I have some log parsing code that needs to turn a timestamp into a datetime object. I am using datetime.strptime but this function is using a lot of cputime according to cProfile's cumtime column. The timestamps are in the format of 01/Nov/2010:07:49:33.

The current function is:

new_entry['time'] = datetime.strptime(
        parsed_line['day'] +
        parsed_line['month'] +
        parsed_line['year'] +
        parsed_line['hour'] +
        parsed_line['minute'] +
        , "%d%b%Y%H%M%S"

Anyone know how I might optimize this?


If those are fixed width formats then there is no need to parse the line - you can use slicing and a dictionary lookup to get the fields directly.

month_abbreviations = {'Jan': 1, 'Feb': 2, 'Mar': 3, 'Apr': 4,
                       'May': 5, 'Jun': 6, 'Jul': 7, 'Aug': 8,
                       'Sep': 9, 'Oct': 10, 'Nov': 11, 'Dec': 12}
year = int(line[7:11])
month = month_abbreviations[line[3:6]]
day = int(line[0:2])
hour = int(line[12:14])
minute = int(line[15:17])
second = int(line[18:20])
new_entry['time'] = datetime.datetime(year, month, day, hour, minute, second)

Testing in the manner shown by Glenn Maynard shows this to be about 3 times faster.

  • 1
    Made this into a function and tested it in my code against the same 1 million log lines several times going back and forth between this and strptime(). Total Parse time consistently when down from 80 to 50 seconds! – Kyle Brandt Nov 2 '10 at 18:40
  • Good solution. Could you please also suggest what can I do if I have 12 hour format for hours. Is there any other way to handle that besides putting conditions and doing it manually? – Naman Apr 15 '15 at 5:47
  • 1
    @Naman you could add am_pm_offset={'AM':0,'PM':12} and add that to the hours. – Mark Ransom Apr 15 '15 at 11:49
  • @MarkRansom Sorry for getting back on this so late but adding the offset doesn't work. Since 12:45 P.M. is valid time but offset added 24:45 is not. en.wikipedia.org/wiki/12-hour_clock . Any other fast method? I don't wanna put conditions – Naman Apr 27 '15 at 4:19
  • 1
    @Naman you're absolutely right, sorry I didn't think of that myself. You can use modular arithmetic to fix it: hour = int(line[12:14]) % 12 + am_pm_offset[??] – Mark Ransom Apr 27 '15 at 4:25

It seems that using strptime() on a Windows platform uses a Python implementation (_strptime.py in the Lib directory). and not a C one. It might be quicker to process the string yourself.

from datetime import datetime
import timeit

def f():
    datetime.strptime ("2010-11-01", "%Y-%m-%d")

n = 100000
print "%.6f" % (timeit.timeit(f, number=n)/n)

returns 0.000049 on my system, whereas

from datetime import date
import timeit

def f():
    parts = [int (x) for x in "2010-11-01".split ("-")]
    return date (parts[0], parts[1], parts[2])    

n = 100000
print "%.6f" % (timeit.timeit(f, number=n)/n)

returns 0.000009


What's a "lot of time"? strptime is taking about 30 microseconds here:

from datetime import datetime
import timeit
def f():
    datetime.strptime("01/Nov/2010:07:49:33", "%d/%b/%Y:%H:%M:%S")
n = 100000
print "%.6f" % (timeit.timeit(f, number=n)/n)

prints 0.000031.

  • According to cprofile the cumulative for strptime is 38 CPU seconds. The total for the program is 154 CPU seconds. – Kyle Brandt Nov 1 '10 at 17:57
  • What? (and the rest of this comment is here because StackOverflow treats its users like children who need forced minimum comment lengths) – Glenn Maynard Nov 1 '10 at 18:01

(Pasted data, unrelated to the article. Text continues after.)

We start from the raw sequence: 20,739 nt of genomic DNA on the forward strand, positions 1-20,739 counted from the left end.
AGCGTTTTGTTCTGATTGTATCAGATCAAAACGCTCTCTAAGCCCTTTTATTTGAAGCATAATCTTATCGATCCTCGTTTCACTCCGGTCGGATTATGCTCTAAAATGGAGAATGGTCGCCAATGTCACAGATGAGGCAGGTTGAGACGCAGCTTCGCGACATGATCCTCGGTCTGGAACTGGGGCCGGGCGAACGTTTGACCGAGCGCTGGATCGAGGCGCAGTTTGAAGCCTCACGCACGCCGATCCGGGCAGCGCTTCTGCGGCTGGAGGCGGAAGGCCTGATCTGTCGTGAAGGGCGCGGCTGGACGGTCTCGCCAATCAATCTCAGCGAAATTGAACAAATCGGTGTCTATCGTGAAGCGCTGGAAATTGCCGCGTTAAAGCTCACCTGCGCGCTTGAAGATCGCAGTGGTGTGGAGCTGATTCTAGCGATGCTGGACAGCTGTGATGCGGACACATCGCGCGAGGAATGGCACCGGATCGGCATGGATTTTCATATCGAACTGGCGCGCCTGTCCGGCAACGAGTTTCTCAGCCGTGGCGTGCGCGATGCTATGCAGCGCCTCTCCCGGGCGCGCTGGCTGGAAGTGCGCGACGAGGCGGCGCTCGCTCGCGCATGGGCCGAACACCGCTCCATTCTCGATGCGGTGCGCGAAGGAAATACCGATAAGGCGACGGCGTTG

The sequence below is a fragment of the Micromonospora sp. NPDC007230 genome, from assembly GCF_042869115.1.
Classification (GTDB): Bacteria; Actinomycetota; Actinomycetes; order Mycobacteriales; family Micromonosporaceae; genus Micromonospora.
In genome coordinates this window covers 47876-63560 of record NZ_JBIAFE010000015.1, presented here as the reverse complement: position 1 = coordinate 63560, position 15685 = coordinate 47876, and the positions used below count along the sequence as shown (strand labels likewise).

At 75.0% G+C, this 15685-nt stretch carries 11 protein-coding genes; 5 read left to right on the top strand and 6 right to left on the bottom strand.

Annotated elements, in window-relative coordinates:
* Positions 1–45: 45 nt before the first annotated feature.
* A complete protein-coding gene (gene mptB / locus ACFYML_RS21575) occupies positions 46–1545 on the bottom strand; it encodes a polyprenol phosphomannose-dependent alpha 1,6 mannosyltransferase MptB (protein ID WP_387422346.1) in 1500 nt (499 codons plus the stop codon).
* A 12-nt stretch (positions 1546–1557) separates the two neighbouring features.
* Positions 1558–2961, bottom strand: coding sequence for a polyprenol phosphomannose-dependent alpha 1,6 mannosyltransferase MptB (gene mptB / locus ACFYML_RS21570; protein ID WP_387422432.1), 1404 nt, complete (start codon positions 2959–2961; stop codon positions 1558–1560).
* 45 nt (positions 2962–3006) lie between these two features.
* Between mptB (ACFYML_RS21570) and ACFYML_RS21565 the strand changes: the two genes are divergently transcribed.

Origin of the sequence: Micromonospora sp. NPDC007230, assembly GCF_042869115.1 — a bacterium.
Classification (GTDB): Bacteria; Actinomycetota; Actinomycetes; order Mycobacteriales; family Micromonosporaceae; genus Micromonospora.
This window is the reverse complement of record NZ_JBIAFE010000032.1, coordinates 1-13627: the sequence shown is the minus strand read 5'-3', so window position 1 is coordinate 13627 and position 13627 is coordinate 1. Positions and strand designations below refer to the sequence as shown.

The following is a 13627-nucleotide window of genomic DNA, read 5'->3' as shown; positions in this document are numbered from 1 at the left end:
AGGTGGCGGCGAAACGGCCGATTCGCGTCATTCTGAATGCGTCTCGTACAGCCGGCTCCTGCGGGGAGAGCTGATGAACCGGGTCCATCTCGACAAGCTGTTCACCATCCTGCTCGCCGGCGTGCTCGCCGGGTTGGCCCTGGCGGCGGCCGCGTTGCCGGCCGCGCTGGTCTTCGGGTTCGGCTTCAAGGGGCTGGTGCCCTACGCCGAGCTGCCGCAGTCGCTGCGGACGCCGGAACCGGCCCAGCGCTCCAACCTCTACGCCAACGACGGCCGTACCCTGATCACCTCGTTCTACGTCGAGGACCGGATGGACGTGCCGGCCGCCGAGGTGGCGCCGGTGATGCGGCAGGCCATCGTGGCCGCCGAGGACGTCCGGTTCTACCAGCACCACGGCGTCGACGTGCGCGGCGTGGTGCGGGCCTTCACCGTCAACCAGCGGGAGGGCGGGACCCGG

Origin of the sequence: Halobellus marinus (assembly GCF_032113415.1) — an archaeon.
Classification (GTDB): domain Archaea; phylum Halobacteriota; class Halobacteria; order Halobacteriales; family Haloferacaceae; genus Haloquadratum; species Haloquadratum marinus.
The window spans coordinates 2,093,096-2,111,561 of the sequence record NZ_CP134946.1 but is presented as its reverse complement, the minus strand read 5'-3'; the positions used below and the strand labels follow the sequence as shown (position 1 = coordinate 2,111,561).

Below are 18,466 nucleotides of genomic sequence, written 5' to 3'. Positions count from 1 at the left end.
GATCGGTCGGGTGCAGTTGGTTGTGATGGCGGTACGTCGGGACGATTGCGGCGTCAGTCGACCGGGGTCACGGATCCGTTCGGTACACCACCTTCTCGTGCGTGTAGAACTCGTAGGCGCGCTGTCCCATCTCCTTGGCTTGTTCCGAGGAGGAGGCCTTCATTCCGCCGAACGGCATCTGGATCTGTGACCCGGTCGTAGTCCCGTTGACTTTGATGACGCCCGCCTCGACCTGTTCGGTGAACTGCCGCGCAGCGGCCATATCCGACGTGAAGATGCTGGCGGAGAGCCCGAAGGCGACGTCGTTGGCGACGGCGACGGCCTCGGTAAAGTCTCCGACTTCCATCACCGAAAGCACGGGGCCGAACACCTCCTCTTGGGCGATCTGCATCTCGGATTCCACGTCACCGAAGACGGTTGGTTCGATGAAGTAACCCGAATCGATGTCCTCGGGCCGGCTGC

• 1
    He's parsing a log file and strptime is taking 38s of the total 154s of execution time. – Peter Gibson Jan 3 '13 at 4:58

Most recent answer: if moving to a straight strptime() has not improved the running time, then my suspicion is that there is actually no problem here: you have simply written a program, one of whose main purposes in life is to call strptime() very many times, and you have written it well enough — with so little other stuff that it does — that the strptime() calls are quite properly being allowed to dominate the runtime. I think you could count this as a success rather than a failure, unless you find that (a) some Unicode or LANG setting is making strptime() do extra work, or (b) you are calling it more often than you need to. Try, of course, to call it only once for each date to be parsed. :-)

Follow-up answer after seeing example date string: Wait! Hold on! Why are you parsing the line instead of just using a formatting string like:


Original off-the-cuff-answer: If the month were a integer you could do something like this:

new_entry['time'] = datetime.datetime(

and avoid creating a big string just to make strptime() split it back apart again. I wonder if there is a way to access the month-name logic directly to do that one textual conversion?

  • Tried not parsing apart the date and letting strptime do it as per your edit. didn't make much of a difference in running time... – Kyle Brandt Nov 1 '10 at 16:47
  • When using strptime(), you should just us a formatting string. That's the intended use. – Rafe Kettler Nov 1 '10 at 16:50
  • Well I tried putting that part as its own set of worker threads to speed it up. I got the results I bet most non-threading masters get when they attempt this ... twice as slow ;-) – Kyle Brandt Nov 2 '10 at 17:18
  • The striptime() call is typically such a blazingly fast and simple call that absolutely any overhead that you add to it will just slow things down, which is why I did not suggest anything like caching in case there are duplicate dates. I mean, after all, it is written in C rather than Python. And threading was slower, by the way, because standard C Python is not thread-safe and so only one thread at a time can run Python code (though many threads can safely wait on I/O). – Brandon Rhodes Nov 2 '10 at 17:53

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